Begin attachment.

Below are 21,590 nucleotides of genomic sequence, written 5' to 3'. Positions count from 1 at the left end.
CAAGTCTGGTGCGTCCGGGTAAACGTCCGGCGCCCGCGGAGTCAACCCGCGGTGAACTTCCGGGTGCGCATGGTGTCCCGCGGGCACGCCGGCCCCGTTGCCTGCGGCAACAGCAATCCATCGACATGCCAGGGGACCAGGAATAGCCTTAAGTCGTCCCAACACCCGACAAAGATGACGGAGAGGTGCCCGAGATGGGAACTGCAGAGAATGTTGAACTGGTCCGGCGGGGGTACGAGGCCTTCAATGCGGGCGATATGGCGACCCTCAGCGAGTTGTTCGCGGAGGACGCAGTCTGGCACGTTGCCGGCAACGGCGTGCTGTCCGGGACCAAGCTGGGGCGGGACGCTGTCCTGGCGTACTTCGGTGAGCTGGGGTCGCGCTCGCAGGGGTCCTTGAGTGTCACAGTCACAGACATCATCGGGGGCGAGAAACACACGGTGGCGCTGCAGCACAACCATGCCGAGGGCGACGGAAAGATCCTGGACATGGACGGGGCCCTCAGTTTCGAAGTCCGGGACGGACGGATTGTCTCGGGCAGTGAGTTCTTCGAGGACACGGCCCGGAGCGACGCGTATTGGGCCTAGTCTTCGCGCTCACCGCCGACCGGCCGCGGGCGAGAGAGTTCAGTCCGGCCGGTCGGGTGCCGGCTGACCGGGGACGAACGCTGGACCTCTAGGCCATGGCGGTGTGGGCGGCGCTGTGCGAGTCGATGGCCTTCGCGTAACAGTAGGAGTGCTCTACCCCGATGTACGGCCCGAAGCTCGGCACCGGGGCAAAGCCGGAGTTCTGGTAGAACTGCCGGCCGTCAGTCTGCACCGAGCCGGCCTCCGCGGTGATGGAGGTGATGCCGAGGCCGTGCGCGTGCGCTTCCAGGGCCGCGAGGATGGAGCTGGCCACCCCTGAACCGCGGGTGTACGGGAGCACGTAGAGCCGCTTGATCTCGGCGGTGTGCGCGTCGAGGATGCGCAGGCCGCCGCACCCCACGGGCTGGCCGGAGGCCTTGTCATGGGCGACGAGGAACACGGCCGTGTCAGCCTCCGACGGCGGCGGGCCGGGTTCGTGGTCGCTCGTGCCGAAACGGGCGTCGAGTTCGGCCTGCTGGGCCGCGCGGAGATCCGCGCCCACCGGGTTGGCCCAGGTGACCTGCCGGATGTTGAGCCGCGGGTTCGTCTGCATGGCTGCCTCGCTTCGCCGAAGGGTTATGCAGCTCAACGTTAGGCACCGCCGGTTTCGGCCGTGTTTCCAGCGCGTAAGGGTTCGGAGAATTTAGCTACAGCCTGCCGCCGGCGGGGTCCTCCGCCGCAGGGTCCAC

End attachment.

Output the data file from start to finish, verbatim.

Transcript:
Below are 21,590 nucleotides of genomic sequence, written 5' to 3'. Positions count from 1 at the left end.
CAAGTCTGGTGCGTCCGGGTAAACGTCCGGCGCCCGCGGAGTCAACCCGCGGTGAACTTCCGGGTGCGCATGGTGTCCCGCGGGCACGCCGGCCCCGTTGCCTGCGGCAACAGCAATCCATCGACATGCCAGGGGACCAGGAATAGCCTTAAGTCGTCCCAACACCCGACAAAGATGACGGAGAGGTGCCCGAGATGGGAACTGCAGAGAATGTTGAACTGGTCCGGCGGGGGTACGAGGCCTTCAATGCGGGCGATATGGCGACCCTCAGCGAGTTGTTCGCGGAGGACGCAGTCTGGCACGTTGCCGGCAACGGCGTGCTGTCCGGGACCAAGCTGGGGCGGGACGCTGTCCTGGCGTACTTCGGTGAGCTGGGGTCGCGCTCGCAGGGGTCCTTGAGTGTCACAGTCACAGACATCATCGGGGGCGAGAAACACACGGTGGCGCTGCAGCACAACCATGCCGAGGGCGACGGAAAGATCCTGGACATGGACGGGGCCCTCAGTTTCGAAGTCCGGGACGGACGGATTGTCTCGGGCAGTGAGTTCTTCGAGGACACGGCCCGGAGCGACGCGTATTGGGCCTAGTCTTCGCGCTCACCGCCGACCGGCCGCGGGCGAGAGAGTTCAGTCCGGCCGGTCGGGTGCCGGCTGACCGGGGACGAACGCTGGACCTCTAGGCCATGGCGGTGTGGGCGGCGCTGTGCGAGTCGATGGCCTTCGCGTAACAGTAGGAGTGCTCTACCCCGATGTACGGCCCGAAGCTCGGCACCGGGGCAAAGCCGGAGTTCTGGTAGAACTGCCGGCCGTCAGTCTGCACCGAGCCGGCCTCCGCGGTGATGGAGGTGATGCCGAGGCCGTGCGCGTGCGCTTCCAGGGCCGCGAGGATGGAGCTGGCCACCCCTGAACCGCGGGTGTACGGGAGCACGTAGAGCCGCTTGATCTCGGCGGTGTGCGCGTCGAGGATGCGCAGGCCGCCGCACCCCACGGGCTGGCCGGAGGCCTTGTCATGGGCGACGAGGAACACGGCCGTGTCAGCCTCCGACGGCGGCGGGCCGGGTTCGTGGTCGCTCGTGCCGAAACGGGCGTCGAGTTCGGCCTGCTGGGCCGCGCGGAGATCCGCGCCCACCGGGTTGGCCCAGGTGACCTGCCGGATGTTGAGCCGCGGGTTCGTCTGCATGGCTGCCTCGCTTCGCCGAAGGGTTATGCAGCTCAACGTTAGGCACCGCCGGTTTCGGCCGTGTTTCCAGCGCGTAAGGGTTCGGAGAATTTAGCTACAGCCTGCCGCCGGCGGGGTCCTCCGCCGCAGGGTCCAC